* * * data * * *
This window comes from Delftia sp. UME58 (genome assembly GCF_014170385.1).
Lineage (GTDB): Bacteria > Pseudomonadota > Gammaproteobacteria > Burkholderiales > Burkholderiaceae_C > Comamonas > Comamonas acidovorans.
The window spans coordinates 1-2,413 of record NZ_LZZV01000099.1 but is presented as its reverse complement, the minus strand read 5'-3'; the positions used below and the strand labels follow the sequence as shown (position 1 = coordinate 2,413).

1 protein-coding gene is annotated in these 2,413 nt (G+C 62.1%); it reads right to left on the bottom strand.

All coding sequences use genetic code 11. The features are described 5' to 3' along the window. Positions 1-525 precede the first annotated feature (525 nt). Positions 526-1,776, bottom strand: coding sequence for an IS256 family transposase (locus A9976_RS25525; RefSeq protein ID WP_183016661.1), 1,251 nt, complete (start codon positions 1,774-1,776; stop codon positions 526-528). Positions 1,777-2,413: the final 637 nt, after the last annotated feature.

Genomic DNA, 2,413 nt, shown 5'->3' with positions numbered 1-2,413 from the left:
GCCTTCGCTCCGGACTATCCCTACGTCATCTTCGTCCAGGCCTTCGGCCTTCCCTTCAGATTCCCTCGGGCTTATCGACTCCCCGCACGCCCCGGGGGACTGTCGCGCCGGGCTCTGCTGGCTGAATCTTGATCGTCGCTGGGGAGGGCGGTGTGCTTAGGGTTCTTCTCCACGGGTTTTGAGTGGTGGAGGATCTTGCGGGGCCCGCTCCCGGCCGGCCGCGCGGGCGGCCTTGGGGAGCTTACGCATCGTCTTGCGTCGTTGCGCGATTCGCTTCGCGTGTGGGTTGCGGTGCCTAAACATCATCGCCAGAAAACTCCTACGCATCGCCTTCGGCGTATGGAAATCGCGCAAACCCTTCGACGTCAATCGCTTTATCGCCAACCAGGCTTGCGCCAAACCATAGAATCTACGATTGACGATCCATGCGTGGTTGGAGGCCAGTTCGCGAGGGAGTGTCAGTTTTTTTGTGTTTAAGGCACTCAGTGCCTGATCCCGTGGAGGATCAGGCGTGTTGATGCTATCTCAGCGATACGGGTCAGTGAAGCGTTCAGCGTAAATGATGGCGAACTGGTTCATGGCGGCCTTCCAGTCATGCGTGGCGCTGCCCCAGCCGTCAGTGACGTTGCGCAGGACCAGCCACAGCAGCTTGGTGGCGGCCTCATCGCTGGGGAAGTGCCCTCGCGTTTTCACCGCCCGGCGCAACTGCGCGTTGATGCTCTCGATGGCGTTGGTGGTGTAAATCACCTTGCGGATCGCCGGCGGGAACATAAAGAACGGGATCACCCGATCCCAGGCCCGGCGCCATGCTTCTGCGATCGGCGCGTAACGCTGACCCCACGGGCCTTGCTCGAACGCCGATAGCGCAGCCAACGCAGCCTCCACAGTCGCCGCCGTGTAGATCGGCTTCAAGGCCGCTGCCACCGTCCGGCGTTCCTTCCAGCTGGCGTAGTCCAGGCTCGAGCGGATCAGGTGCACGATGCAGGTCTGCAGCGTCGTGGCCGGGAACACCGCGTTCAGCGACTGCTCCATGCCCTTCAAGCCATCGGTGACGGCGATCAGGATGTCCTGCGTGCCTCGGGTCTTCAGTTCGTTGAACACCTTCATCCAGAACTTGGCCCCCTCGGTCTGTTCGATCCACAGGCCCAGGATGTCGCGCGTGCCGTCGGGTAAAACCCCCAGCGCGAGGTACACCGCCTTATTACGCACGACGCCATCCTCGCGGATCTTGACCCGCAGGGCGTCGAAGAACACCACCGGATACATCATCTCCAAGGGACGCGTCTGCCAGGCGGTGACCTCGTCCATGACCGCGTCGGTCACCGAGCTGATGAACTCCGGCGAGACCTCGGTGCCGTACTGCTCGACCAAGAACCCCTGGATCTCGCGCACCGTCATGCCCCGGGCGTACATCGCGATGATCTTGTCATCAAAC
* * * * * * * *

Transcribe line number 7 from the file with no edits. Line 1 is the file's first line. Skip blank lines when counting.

GCCTTCGCTCCGGACTATCCCTACGTCATCTTCGTCCAGGCCTTCGGCCTTCCCTTCAGATTCCCTCGGGCTTATCGACTCCCCGCACGCCCCGGGGGACTGTCGCGCCGGGCTCTGCTGGCTGAATCTTGATCGTCGCTGGGGAGGGCGGTGTGCTTAGGGTTCTTCTCCACGGGTTTTGAGTGGTGGAGGATCTTGCGGGGCCCGCTCCCGGCCGGCCGCGCGGGCGGCCTTGGGGAGCTTACGCATCGTCTTGCGTCGTTGCGCGATTCGCTTCGCGTGTGGGTTGCGGTGCCTAAACATCATCGCCAGAAAACTCCTACGCATCGCCTTCGGCGTATGGAAATCGCGCAAACCCTTCGACGTCAATCGCTTTATCGCCAACCAGGCTTGCGCCAAACCATAGAATCTACGATTGACGATCCATGCGTGGTTGGAGGCCAGTTCGCGAGGGAGTGTCAGTTTTTTTGTGTTTAAGGCACTCAGTGCCTGATCCCGTGGAGGATCAGGCGTGTTGATGCTATCTCAGCGATACGGGTCAGTGAAGCGTTCAGCGTAAATGATGGCGAACTGGTTCATGGCGGCCTTCCAGTCATGCGTGGCGCTGCCCCAGCCGTCAGTGACGTTGCGCAGGACCAGCCACAGCAGCTTGGTGGCGGCCTCATCGCTGGGGAAGTGCCCTCGCGTTTTCACCGCCCGGCGCAACTGCGCGTTGATGCTCTCGATGGCGTTGGTGGTGTAAATCACCTTGCGGATCGCCGGCGGGAACATAAAGAACGGGATCACCCGATCCCAGGCCCGGCGCCATGCTTCTGCGATCGGCGCGTAACGCTGACCCCACGGGCCTTGCTCGAACGCCGATAGCGCAGCCAACGCAGCCTCCACAGTCGCCGCCGTGTAGATCGGCTTCAAGGCCGCTGCCACCGTCCGGCGTTCCTTCCAGCTGGCGTAGTCCAGGCTCGAGCGGATCAGGTGCACGATGCAGGTCTGCAGCGTCGTGGCCGGGAACACCGCGTTCAGCGACTGCTCCATGCCCTTCAAGCCATCGGTGACGGCGATCAGGATGTCCTGCGTGCCTCGGGTCTTCAGTTCGTTGAACACCTTCATCCAGAACTTGGCCCCCTCGGTCTGTTCGATCCACAGGCCCAGGATGTCGCGCGTGCCGTCGGGTAAAACCCCCAGCGCGAGGTACACCGCCTTATTACGCACGACGCCATCCTCGCGGATCTTGACCCGCAGGGCGTCGAAGAACACCACCGGATACATCATCTCCAAGGGACGCGTCTGCCAGGCGGTGACCTCGTCCATGACCGCGTCGGTCACCGAGCTGATGAACTCCGGCGAGACCTCGGTGCCGTACTGCTCGACCAAGAACCCCTGGATCTCGCGCACCGTCATGCCCCGGGCGTACATCGCGATGATCTTGTCATCAAAC